Wednesday, October 9, 2013

What if nothing can be done

Should we strive for a change even when nothing can be done?Andrew's answer is no. He devotes himself to a reforming project inside the army and ultimately gives up when he realizes that nothing can be done. As for me, the answer shouldn't be an easy no.

Andrew's reform is destined to fail because he oversimplifies the problems in the army and expects too much from the reform. He borrows ideas from the French military code that can't perfectly fit in the Russian army. Meanwhile, problems within army are too complicated to be solved by an immature reform. On top of that, his proposal isn't taken seriously at all. Things could have been improved if people with power took in the ideas from outside and chose what can be applied. 

However, I don't consider his efforts all for nothing just because the reform doesn't work out. From one aspect, at least it saves Andrew from depression and makes him think logically and try to do good for others. Notably, Andrew is given a powerless and not-paid position when he works on the reform. This indicates he doesn't care much about personal promotion and heroism as much as he did before. Andrew's personality is changing when he carries out reform. On the other hand, Andrew frees the serfs and builds schools and hospitals in his own estates. This is actually a remarkable reform, which Andrew has done naturally and successfully.

Using Andrew's failure, Tolstoy implies that nothing can be done with an individual's power, but that shouldn't be the reason holding us from taking action. Even if one fails, he has ruled out a wrong path toward success. And individual efforts adding up can make a big difference.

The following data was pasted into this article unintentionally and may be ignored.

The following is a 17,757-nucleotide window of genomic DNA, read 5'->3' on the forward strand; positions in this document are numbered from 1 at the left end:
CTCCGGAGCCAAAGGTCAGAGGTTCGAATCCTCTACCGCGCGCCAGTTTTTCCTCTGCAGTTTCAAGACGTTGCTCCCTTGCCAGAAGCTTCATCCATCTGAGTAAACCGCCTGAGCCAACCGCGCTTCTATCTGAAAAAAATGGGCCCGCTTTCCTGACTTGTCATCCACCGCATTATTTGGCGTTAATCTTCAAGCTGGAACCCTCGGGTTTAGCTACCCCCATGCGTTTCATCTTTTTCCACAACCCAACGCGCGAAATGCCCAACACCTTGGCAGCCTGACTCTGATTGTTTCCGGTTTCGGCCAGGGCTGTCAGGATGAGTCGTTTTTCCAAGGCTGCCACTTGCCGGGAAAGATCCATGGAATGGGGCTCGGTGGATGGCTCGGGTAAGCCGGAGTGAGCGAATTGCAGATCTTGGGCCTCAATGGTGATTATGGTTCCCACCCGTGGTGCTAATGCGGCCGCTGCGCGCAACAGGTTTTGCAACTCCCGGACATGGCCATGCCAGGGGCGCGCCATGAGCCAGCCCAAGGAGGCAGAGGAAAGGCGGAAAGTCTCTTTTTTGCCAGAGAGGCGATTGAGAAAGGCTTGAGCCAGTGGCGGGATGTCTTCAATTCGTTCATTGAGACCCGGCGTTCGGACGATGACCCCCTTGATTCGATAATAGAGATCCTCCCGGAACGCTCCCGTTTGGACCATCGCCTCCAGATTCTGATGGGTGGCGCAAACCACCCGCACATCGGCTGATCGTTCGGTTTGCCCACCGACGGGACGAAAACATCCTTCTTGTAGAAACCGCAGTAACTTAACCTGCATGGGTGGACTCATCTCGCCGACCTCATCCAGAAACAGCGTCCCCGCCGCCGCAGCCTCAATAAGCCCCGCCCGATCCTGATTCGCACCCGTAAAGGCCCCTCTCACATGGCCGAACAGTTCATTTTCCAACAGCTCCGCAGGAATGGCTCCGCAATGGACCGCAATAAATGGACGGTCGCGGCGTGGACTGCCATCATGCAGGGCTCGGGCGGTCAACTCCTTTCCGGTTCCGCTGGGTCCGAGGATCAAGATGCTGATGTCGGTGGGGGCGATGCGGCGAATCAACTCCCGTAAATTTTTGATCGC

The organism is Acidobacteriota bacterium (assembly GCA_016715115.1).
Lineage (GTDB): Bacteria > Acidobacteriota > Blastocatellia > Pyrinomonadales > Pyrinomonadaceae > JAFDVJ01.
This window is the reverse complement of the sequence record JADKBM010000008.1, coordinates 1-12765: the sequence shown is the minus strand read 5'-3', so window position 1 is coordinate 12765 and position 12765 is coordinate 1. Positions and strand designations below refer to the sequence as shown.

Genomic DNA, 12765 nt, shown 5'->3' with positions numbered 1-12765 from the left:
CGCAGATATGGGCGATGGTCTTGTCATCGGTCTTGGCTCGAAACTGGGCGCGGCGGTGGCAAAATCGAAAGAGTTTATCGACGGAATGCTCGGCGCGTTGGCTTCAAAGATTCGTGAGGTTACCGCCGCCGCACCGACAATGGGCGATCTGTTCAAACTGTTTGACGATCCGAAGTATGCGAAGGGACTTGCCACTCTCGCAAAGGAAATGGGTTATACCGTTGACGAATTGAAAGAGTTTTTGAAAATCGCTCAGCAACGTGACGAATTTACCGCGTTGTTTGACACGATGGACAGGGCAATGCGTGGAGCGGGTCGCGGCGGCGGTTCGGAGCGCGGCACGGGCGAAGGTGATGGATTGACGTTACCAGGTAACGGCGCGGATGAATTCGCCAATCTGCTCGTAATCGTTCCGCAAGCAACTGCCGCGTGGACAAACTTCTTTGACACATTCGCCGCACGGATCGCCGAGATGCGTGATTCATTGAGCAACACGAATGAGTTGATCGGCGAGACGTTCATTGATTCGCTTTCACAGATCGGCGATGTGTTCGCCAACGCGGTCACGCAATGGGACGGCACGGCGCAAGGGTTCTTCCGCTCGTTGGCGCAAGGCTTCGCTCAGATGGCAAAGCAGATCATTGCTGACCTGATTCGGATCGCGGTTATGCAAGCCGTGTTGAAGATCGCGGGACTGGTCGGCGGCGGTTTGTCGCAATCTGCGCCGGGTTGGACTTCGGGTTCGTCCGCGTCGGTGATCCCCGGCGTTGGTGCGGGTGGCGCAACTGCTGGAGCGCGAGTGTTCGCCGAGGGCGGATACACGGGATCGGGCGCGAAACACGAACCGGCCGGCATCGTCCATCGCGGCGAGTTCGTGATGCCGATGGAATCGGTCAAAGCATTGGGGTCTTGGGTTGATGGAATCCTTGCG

* Special thanks to Adriana Zenteno Hopp. She edited the blog. And feel free to point out my awkward expressions. I'd love to learn. :-)


  1. Good post Your writing sounds very natural, and the only thing I picked up on was "As for me, the answer shouldn't be an easy no." You might mean one of two things here: either that for you the answer is not an easy no, or that you think Andrew gives up too easily when he should not. In the first case you should write "isn't" instead of "shouldn't be", while in the second case you should write "I don't think Andrew's answer should be an easy no" (or something to ascertain that the owner of the "no" is Andrew and not you).

    That aside, I generally agree with your post, especially regarding Andrew's effort's positive effects on his mental health. At the same time, I think Tolstoy is being too simplifying and maybe even backwards in his diagnosis of Andrew's effort. The nature of the army reforms are pretty unclear, but while benefits in wealth or organization may not have a perceivable benefit on the serfs at Andrew's estate, they may have very clear consequences on the war effort or even taxes (if spending is involved, which is an assumption because we learn little to nothing of the reform). Further, Tolstoy treats Speranski poorly and is generally very wary of political reforms. While I can accept the proposition that you should try to make yourself happy because the world will always be insurmountably screwed up, I think it is hasty to say political reforms are useless, as Tolstoy implies in Speranski and in Andrew's realization. So, after all that, I strongly agree with you; individual efforts can make a difference.

  2. Andrew's individuality is a concept that he struggles with throughout the novel, and I like the way that you explained his struggle in this post. To me, it seems like Andrew always has lofty goals for himself, and does his best to apply himself in order to reach these goals. In the military, Andrew wanted to be honored and become a military hero. Now, Andrew still wants to do big things, but doesn't focus as much on the honor that he would win for himself. Your post does a great job expressing this, and I look forward to seeing how Andrew's individualism evolves.